Palo Alto has long been a leader in sustainability, making impressive - and in some cases remarkable - progress toward reducing its carbon impacts, greenhouse gas emissions, and resource consumption since establishing its first Climate Protection Plan in 2007. In early 2020, we launched an update to the Sustainability and Climate Action Plan (S/CAP) along with an S/CAP Webinar Series. In April 2021, City Council formed the S/CAP Ad Hoc Committee to guide the development, implementation, communication, and future community engagement of the S/CAP. In October 2022, City Council accepted the proposed S/CAP Goals and Key Actions(PDF, 760KB), and adopted a goal to make the City carbon neutral by 2030. 

Since 2000, when the City adopted a Sustainability Policy, we have undertaken a wide range of initiatives to improve the sustainability performance of both government operations and the community at large, including:

  • Approving an ambitious goal of achieving an 80% reduction in Greenhouse Gases (GHGs) below 1990 levels by 2030, a Sustainability and Climate Action Plan Framework in 2016 and a 2018-2020 Sustainability Implementation Plan in 2017
  • Offering a wide variety of programs, incentives, and rebates that may help you take action to enhance your own sustainability efforts. 

Sustainability Programs

The City encourages the community to consider home electrification, by shifting away from carbon-based fuels to electricity for space and water heating, transportation, and cooking. Switching to electric is better for your health, your wallet, and the environment. Be a part of the community for change by upgrading your water heater. Heat pump water heaters (HPWH) use electricity to move heat from one place to another rather than generating their own heat, like a refrigerator working in reverse. The City now offers a full service solution to install a heat pump water heater in your home that includes a $2,300 rebate, making it easier than ever to switch to electric!

Switch to an Electric Water Heater Today!

Sustainability Focus Areas


We encourage residents and businesses to consider electrification, a shift from fossil fuels to electricity for space and water heating, transportation and cooking. The City of Palo Alto Utilities’ electricity is sourced from renewable and hydroelectric resources, but natural gas is a fossil fuel that will always produce greenhouse gas emissions. In Palo Alto, an all-electric lifestyle is cleaner and healthier than using fossil fuels, and can also be more affordable.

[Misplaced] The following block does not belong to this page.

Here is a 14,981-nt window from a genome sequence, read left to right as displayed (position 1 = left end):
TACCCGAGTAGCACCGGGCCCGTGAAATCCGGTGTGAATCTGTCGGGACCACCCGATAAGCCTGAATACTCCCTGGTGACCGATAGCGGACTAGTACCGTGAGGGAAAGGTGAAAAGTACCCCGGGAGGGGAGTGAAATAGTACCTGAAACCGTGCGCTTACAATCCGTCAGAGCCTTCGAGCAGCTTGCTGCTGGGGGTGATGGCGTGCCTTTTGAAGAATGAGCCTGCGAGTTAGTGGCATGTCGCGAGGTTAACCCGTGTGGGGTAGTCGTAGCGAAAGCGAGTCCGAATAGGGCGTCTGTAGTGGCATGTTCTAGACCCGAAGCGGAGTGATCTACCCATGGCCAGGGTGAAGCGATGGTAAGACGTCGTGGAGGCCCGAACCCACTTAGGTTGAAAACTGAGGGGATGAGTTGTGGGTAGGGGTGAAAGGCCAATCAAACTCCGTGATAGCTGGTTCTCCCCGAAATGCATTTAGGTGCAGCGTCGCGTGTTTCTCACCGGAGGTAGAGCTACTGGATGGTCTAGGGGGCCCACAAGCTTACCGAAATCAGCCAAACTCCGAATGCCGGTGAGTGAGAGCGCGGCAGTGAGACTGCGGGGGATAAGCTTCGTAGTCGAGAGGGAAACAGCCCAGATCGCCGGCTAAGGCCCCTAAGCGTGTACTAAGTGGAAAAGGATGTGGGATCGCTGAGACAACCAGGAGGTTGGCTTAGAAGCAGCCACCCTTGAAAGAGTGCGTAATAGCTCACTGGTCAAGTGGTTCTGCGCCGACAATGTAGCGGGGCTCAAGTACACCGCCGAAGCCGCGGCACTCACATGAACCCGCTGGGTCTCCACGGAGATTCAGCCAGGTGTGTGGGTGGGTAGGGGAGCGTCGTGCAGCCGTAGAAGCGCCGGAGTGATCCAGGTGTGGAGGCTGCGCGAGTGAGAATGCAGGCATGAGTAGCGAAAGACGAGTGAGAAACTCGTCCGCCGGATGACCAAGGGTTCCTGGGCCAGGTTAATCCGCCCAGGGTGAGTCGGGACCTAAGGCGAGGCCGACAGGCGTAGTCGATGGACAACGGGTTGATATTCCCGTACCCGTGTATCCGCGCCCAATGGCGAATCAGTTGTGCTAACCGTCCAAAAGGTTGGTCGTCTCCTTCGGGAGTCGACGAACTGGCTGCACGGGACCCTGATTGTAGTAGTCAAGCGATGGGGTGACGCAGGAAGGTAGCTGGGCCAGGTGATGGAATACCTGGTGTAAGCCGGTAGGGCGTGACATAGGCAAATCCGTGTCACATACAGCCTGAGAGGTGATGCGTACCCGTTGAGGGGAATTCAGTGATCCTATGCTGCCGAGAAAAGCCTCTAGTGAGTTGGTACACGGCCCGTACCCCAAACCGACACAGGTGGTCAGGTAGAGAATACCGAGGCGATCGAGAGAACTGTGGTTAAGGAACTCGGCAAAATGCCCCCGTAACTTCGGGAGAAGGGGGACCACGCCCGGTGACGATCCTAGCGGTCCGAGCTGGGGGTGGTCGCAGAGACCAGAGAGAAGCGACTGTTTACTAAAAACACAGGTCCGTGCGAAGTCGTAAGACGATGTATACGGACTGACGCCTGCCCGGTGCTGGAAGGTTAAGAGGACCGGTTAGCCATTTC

Learn more about Energy in Palo Alto


Road transportation represents the largest percentage of Palo Alto’s existing carbon footprint – and a congestion headache! Reducing emissions from the transportation sector requires addressing three things:

  1. Reducing the carbon intensity of fuels
  2. Increasing vehicle efficiency
  3. Reducing vehicle miles travelled (VMT)

Learn more about Mobility

Electric Vehicles

The City of Palo Alto encourages the use of Electric Vehicles (EVs) as part of our progress towards becoming one of the greenest cities in the country. Our city ranks as one of the top in the nation to embrace this clean technology. EVs now account for more than 30% of new car sales in Palo Alto- the highest adoption rate in the country. Driving and charging an EV in Palo Alto especially makes sense given the City's carbon neutral electricity supply and low electric retail rates.

Learn more about Electric Vehicles


Water is a limited resource in California, and its availability will be further impacted by climate change and new environmental regulations. With shifting climate patterns, and significant long-term water supply uncertainty, it makes sense to reduce water consumption while exploring ways to capture and store water, as well as to increase the availability and use of recycled water.

Learn more about Water

Climate Adaptation

Climate adaptation refers to the actions taken to improve a community’s resilience when confronted with the impacts of climate change. Actions that reduce the net amount of greenhouse gas emissions are emissions reductions or climate mitigation. Climate adaptation planning is most effective at the local level.

Learn more about Climate Adaptation

Natural Environment

Sustainability is not only about mitigation, adaptation, and resilience, but also regeneration – identifying opportunities for renewal, restoration, carbon sequestration, and growth of our natural environment. Palo Alto will continue to build and restore the natural environment and its ecosystem services and bio-capacity that supports it, including soils, tree canopy, biodiversity, and other components. 

Learn more about the Natural Environment

Zero Waste

Zero Waste is sustainable materials management – seeking to eliminate waste wherever possible first and foremost, and then managing the discards we do have through reuse and recycling/composting.

Learn more about Zero Waste